Although ‘Salem’s Lot‘ was aimed at television, a European theatrical release was planned from the start, which included more violence; for example, two versions of the scene where Cully Sawyer threatens Larry Crockett with a shotgun were shot. In the theatrical version, Larry holds the gun barrel in his mouth, while in the mini-series the barrel is in front of his face.

The design and special effects

Unable to find a house in the filming location of Ferndale that in anyway resembled the Marsten House from the book, an estimated $100,000 was spent on constructing a three-story facade over an already-existing house on a hillside (see this page from Google maps). This location overlooks Ferndale and the Eel River Valley and was perfect. The facade was designed by Mort Rabinowitz and took 20 days to build.

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The Marsten House and a production still showing it as a facade covering a smaller dwelling

The vampire makeup involving glowing contact lenses was invented by Jack Young. According to Tobe Hooper, the makeup on actor Reggie Nalder would constantly fall off, as well as the fake nails and teeth. The contact lenses could only be worn for 15 minutes at a time before they had to be removed to let the eye rest for 30 minutes. Nalder has been quoted as saying “The makeup and contact lenses were painful but I got used to them. I liked the money best of all”.

The levitating vampires were accomplished by placing the actors on a boom crane instead of traditional wires: “We didn’t fly our vampires in on wires, because even in the best of films you can see them“, producer Richard Korbitz explained. “We wanted to get a feeling of floating. And the effect is horrific, because you know there are no wires. It has a very spooky, eerie quality to it”. The sequences were also shot in reverse [sic] to make the scenes appear even more eerie.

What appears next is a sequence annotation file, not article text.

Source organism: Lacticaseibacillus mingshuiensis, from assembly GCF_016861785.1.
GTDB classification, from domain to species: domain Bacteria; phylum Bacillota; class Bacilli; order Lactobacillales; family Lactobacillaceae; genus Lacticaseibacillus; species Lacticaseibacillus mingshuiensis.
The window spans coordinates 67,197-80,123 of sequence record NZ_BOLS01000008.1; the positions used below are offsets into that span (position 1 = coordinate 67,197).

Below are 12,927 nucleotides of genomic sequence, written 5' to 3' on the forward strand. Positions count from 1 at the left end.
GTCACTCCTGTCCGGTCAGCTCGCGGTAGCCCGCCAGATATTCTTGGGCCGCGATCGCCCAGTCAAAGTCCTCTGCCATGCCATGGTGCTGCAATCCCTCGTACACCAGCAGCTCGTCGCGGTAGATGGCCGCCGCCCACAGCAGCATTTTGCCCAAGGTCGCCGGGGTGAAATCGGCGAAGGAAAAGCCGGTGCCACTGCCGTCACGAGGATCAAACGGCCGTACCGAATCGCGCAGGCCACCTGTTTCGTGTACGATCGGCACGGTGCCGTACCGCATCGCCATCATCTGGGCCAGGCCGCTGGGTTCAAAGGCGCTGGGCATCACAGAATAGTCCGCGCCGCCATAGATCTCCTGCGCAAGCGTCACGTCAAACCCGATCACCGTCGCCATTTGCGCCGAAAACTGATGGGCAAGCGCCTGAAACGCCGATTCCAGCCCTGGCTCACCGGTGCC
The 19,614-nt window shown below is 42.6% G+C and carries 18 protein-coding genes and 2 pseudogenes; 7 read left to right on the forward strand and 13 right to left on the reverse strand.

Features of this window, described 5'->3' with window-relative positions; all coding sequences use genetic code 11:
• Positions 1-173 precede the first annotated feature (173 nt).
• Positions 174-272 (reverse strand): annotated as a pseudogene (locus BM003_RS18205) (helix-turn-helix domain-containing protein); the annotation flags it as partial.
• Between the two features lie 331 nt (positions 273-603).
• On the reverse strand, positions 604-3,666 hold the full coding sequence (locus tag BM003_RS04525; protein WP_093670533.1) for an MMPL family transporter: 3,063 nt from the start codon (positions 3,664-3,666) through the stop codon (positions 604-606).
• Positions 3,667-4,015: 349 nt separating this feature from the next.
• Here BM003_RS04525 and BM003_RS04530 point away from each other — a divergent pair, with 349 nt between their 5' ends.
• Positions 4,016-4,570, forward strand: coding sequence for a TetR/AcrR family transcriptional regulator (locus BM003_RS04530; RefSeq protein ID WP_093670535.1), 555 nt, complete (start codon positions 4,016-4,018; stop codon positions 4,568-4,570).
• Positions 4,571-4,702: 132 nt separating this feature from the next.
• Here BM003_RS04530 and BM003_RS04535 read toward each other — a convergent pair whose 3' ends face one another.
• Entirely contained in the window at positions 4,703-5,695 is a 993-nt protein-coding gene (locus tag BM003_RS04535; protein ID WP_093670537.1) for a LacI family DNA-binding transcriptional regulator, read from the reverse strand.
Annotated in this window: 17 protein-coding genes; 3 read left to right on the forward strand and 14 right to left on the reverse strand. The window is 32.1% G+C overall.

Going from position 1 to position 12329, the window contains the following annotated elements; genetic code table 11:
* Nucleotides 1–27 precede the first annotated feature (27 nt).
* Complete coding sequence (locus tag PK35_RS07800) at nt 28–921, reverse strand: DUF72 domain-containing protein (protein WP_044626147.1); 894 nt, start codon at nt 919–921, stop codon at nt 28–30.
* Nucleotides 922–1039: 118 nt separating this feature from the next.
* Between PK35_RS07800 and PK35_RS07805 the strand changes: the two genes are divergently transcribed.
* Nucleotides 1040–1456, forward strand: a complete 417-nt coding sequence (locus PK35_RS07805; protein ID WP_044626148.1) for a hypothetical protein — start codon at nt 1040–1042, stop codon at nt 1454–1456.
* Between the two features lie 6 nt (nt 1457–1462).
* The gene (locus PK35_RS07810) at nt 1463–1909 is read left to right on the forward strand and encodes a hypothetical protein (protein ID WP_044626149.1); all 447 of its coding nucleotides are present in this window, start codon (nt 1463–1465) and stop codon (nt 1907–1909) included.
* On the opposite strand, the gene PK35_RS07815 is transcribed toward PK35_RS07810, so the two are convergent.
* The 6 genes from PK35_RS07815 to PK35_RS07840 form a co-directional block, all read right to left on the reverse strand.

The films score

The producer Richard Kobritz wanted “a good, atmospheric, old-fashioned, Bernie Herrmann-type score“. As such, the score was composed and conducted by Harry Sukman, whom Korbitz described as “a former cohort and protege of Victor Young“.

Homages, inspirations and influences

Tobe Hooper, a great admirer of Alfred Hitchcock, pays several homages to ‘Psycho (1960) in ‘Salem’s Lot‘. The appearance of Kurt Barlow is an obvious and deliberate homage to Count Orlok in ‘Nosferatu (1922).

‘Salem’s Lot‘ has had a significant impact on the vampire genre, inspiring films such as ‘Fright Night‘ (1985) and ‘The Lost Boys‘ (1987). The ‘window’ scene was spoofed in ‘The Simpsons‘ episode ‘Treehouse of Horror IV‘.

Sequels and adaptions

A sequel television series, intended to air on NBC, was originally planned. The series was going to be produced by Richard Korbitz and involved Robert Bloch. It was set to continue the vampire hunting actives of Ben Mears and Mark Petrie, though it was ultimately never made. In a Fangoria interview in 1989, actor Reggie Nalder acknowledged that he had spoken with producers about a sequel to ‘Salem’s Lot‘, but nothing came out of it.

In 1987, a loose sequel named ‘A Return to Salem’s Lot‘ was released, directed and written by Larry Cohen. The sequel used the poster art from the original depicting Nalder as Kurt Barlow, although the film features neither the character nor the actor. It is a very disappointing film in nearly every aspect; from story-line to special effects. I can’t recommend you watch it as not only is it a waste of a few hours, it somehow soils the original.

In 2004, a new TV adaptation of ‘Salem’s Lot‘ was made by TNT in association with Warner Bros. It was directed by Mikael Salomon and shown over two parts with a similar running length to the original mini-series. Starring Rob Lowe as Ben Mears, Donald Sutherland as Richard Straker, Rutger Hauer as Kurt Barlow, and James Cromwell as Father Callahan (in a substantially expanded role). Although this is a good watch and is far closer to the original Stephen King story.. ..I still prefer the 1979 mini-series.